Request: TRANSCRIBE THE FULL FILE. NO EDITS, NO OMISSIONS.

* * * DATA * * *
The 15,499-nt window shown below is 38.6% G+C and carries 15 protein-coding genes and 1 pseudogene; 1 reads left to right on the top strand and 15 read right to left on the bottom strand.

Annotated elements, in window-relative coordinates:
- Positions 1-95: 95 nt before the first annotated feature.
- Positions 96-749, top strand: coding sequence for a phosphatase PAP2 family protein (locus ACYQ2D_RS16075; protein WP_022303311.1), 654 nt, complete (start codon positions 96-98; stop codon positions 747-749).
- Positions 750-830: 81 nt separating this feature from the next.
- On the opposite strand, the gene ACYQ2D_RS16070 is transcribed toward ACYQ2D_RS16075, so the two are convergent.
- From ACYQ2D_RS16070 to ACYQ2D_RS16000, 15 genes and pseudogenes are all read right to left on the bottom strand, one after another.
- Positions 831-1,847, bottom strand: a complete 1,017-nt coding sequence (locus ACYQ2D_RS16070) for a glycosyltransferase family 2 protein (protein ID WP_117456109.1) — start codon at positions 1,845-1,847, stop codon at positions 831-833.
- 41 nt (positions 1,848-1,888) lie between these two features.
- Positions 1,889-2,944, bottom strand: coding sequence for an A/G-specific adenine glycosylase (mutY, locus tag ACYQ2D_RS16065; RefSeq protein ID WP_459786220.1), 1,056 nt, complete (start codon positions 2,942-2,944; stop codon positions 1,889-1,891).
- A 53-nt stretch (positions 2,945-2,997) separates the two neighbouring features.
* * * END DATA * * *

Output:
The 15,499-nt window shown below is 38.6% G+C and carries 15 protein-coding genes and 1 pseudogene; 1 reads left to right on the top strand and 15 read right to left on the bottom strand.

Annotated elements, in window-relative coordinates:
- Positions 1-95: 95 nt before the first annotated feature.
- Positions 96-749, top strand: coding sequence for a phosphatase PAP2 family protein (locus ACYQ2D_RS16075; protein WP_022303311.1), 654 nt, complete (start codon positions 96-98; stop codon positions 747-749).
- Positions 750-830: 81 nt separating this feature from the next.
- On the opposite strand, the gene ACYQ2D_RS16070 is transcribed toward ACYQ2D_RS16075, so the two are convergent.
- From ACYQ2D_RS16070 to ACYQ2D_RS16000, 15 genes and pseudogenes are all read right to left on the bottom strand, one after another.
- Positions 831-1,847, bottom strand: a complete 1,017-nt coding sequence (locus ACYQ2D_RS16070) for a glycosyltransferase family 2 protein (protein ID WP_117456109.1) — start codon at positions 1,845-1,847, stop codon at positions 831-833.
- 41 nt (positions 1,848-1,888) lie between these two features.
- Positions 1,889-2,944, bottom strand: coding sequence for an A/G-specific adenine glycosylase (mutY, locus tag ACYQ2D_RS16065; RefSeq protein ID WP_459786220.1), 1,056 nt, complete (start codon positions 2,942-2,944; stop codon positions 1,889-1,891).
- A 53-nt stretch (positions 2,945-2,997) separates the two neighbouring features.